Friday, August 8, 2008.
The dollar rose against the Euro, oil prices continue to fall and pending homes sales increased int the United States. This good news has a black lining; the fear of recession.
The European economy which usually lags the US in growth and recession is now beginning to show signs of a slowdown. The dollar has traditionally been a good storm haven for wary investors and with gold prices currently in the stratosphere, we could see a flight to dollars as the world feels increasingly economically uneasy. On the other hand, the world markets are so easily spooked and it's hard to say what will happen from one day to the next.
TOKYO, Aug. 8 (AP) - (Kyodo)—The euro fell to a five-month low against the U.S. dollar and also dropped against the yen Friday in Tokyo on increasing pessimism about the eurozone economy fueled by cautious comments from European Central Bank President Jean-Claude Trichet on growth outlook.
The euro's fall against the dollar, as well as against the yen, led to increased confidence in the U.S. currency, pushing the dollar to a seven-month high at the upper 109 yen level.
At 5 p.m., the dollar was quoted at 109.84-85 yen against 109.39-49 yen in New York and 109.44-46 yen in Tokyo at 5 p.m. Thursday. It moved between 109.30 yen and 109.95 yen during the day, and most frequently traded at 109.60 yen.
The euro was quoted at $1.5166-5167 and 166.59-63 yen against Thursday's 5 p.m. quotes of $1.5320-5330 and 167.66-76 yen in New York and $1.5465-5467 and 169.26-30 yen in Tokyo.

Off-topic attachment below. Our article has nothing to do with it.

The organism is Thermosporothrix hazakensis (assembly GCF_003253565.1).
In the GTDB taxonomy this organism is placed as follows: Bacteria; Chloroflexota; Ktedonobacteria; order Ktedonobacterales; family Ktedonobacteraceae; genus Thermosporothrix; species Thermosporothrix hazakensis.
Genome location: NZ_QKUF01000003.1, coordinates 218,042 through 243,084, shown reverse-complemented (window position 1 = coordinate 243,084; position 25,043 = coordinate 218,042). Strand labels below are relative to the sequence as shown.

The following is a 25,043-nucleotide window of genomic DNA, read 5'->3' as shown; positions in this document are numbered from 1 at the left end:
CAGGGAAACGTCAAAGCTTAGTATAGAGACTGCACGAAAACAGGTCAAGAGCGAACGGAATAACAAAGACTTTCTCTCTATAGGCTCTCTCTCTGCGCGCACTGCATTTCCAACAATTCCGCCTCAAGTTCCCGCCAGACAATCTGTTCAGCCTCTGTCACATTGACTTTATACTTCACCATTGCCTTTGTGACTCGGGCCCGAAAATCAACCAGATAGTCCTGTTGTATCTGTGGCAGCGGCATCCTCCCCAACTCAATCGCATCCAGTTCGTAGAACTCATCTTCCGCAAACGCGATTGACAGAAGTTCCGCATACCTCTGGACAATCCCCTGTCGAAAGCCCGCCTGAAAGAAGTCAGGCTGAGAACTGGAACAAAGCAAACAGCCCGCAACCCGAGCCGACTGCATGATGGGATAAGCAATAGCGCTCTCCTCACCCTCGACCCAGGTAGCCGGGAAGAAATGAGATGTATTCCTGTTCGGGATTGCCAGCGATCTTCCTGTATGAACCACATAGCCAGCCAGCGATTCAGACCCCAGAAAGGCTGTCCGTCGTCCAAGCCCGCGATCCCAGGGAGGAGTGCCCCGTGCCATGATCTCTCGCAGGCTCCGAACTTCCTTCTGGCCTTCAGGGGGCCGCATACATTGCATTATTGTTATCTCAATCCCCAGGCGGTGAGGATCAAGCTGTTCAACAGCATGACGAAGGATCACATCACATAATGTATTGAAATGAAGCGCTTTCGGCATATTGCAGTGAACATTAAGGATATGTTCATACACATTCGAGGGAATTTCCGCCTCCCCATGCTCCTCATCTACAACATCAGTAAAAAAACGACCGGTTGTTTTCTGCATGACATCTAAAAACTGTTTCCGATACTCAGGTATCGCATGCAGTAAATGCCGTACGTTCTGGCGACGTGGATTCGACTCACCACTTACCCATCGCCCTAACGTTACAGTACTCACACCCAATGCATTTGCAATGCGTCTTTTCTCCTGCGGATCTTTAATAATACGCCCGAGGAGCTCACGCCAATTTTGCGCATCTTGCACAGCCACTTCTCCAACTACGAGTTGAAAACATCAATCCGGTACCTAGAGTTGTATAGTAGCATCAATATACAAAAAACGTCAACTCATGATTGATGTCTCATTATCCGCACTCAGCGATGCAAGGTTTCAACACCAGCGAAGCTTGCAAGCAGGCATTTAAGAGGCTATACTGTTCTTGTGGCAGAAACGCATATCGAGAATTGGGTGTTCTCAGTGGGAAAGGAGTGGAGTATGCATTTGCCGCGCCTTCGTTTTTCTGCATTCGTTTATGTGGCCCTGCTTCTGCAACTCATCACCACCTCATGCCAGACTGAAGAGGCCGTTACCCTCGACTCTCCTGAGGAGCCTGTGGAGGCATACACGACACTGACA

The single European currency was the main driving force in Tokyo deals, dealers said.
The euro met heavy selling, apparently affected by the ECB's acknowledgement that the eurozone economy has been slowing, the dealers said.
Should The President have Scolded China?
Thursday, 7 August 2008
Just hours before flying to Beijing for the Olympics today, US President George Bush used some of his bluntest language yet in publicly pressing China to improve its human rights record.
In a speech in Bangkok on the eve of the Games' opening ceremony, when the eyes of the world will be on Beijing, Bush voiced "firm opposition" to China's detention of dissidents, human rights advocates and religious activists.
"The United States believes the people of China deserve the fundamental liberty that is the natural right of all human beings," he said in comments likely to anger China's communist leadership.
"We speak out for a free press, freedom of assembly, and labour rights not to antagonise China's leaders, but because trusting its people with greater freedom is the only way for China to develop its full potential," he said.